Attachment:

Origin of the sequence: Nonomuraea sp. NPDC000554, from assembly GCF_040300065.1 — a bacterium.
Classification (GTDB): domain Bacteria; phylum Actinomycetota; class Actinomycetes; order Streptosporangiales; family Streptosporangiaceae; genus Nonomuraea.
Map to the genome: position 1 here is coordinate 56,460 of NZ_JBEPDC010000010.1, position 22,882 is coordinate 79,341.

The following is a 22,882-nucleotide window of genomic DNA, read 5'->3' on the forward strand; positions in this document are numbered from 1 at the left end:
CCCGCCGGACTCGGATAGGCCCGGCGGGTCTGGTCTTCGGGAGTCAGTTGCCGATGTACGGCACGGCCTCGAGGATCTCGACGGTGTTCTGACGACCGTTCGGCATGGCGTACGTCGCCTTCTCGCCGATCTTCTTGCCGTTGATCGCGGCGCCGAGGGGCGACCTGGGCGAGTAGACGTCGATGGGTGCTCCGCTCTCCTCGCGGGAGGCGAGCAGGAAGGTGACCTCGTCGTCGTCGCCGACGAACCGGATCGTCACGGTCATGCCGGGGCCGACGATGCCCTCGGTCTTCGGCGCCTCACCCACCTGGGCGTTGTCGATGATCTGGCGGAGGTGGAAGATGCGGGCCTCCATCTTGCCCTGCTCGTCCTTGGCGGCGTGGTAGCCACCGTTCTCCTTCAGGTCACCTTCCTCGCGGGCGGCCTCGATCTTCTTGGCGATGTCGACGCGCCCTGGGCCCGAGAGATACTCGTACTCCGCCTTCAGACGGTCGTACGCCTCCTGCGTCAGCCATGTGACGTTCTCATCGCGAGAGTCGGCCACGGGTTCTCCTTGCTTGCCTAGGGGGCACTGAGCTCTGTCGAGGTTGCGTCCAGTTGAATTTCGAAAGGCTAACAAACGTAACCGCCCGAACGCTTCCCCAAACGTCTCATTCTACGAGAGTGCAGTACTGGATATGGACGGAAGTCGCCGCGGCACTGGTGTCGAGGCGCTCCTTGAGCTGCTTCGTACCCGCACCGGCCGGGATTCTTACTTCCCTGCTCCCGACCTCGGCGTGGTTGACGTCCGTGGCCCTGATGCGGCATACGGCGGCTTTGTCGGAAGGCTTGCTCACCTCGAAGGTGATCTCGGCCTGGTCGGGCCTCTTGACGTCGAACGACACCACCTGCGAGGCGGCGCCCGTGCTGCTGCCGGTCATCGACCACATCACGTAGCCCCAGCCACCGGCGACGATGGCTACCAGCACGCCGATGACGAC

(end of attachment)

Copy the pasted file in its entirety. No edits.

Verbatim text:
Origin of the sequence: Nonomuraea sp. NPDC000554, from assembly GCF_040300065.1 — a bacterium.
Classification (GTDB): domain Bacteria; phylum Actinomycetota; class Actinomycetes; order Streptosporangiales; family Streptosporangiaceae; genus Nonomuraea.
Map to the genome: position 1 here is coordinate 56,460 of NZ_JBEPDC010000010.1, position 22,882 is coordinate 79,341.

The following is a 22,882-nucleotide window of genomic DNA, read 5'->3' on the forward strand; positions in this document are numbered from 1 at the left end:
CCCGCCGGACTCGGATAGGCCCGGCGGGTCTGGTCTTCGGGAGTCAGTTGCCGATGTACGGCACGGCCTCGAGGATCTCGACGGTGTTCTGACGACCGTTCGGCATGGCGTACGTCGCCTTCTCGCCGATCTTCTTGCCGTTGATCGCGGCGCCGAGGGGCGACCTGGGCGAGTAGACGTCGATGGGTGCTCCGCTCTCCTCGCGGGAGGCGAGCAGGAAGGTGACCTCGTCGTCGTCGCCGACGAACCGGATCGTCACGGTCATGCCGGGGCCGACGATGCCCTCGGTCTTCGGCGCCTCACCCACCTGGGCGTTGTCGATGATCTGGCGGAGGTGGAAGATGCGGGCCTCCATCTTGCCCTGCTCGTCCTTGGCGGCGTGGTAGCCACCGTTCTCCTTCAGGTCACCTTCCTCGCGGGCGGCCTCGATCTTCTTGGCGATGTCGACGCGCCCTGGGCCCGAGAGATACTCGTACTCCGCCTTCAGACGGTCGTACGCCTCCTGCGTCAGCCATGTGACGTTCTCATCGCGAGAGTCGGCCACGGGTTCTCCTTGCTTGCCTAGGGGGCACTGAGCTCTGTCGAGGTTGCGTCCAGTTGAATTTCGAAAGGCTAACAAACGTAACCGCCCGAACGCTTCCCCAAACGTCTCATTCTACGAGAGTGCAGTACTGGATATGGACGGAAGTCGCCGCGGCACTGGTGTCGAGGCGCTCCTTGAGCTGCTTCGTACCCGCACCGGCCGGGATTCTTACTTCCCTGCTCCCGACCTCGGCGTGGTTGACGTCCGTGGCCCTGATGCGGCATACGGCGGCTTTGTCGGAAGGCTTGCTCACCTCGAAGGTGATCTCGGCCTGGTCGGGCCTCTTGACGTCGAACGACACCACCTGCGAGGCGGCGCCCGTGCTGCTGCCGGTCATCGACCACATCACGTAGCCCCAGCCACCGGCGACGATGGCTACCAGCACGCCGATGACGAC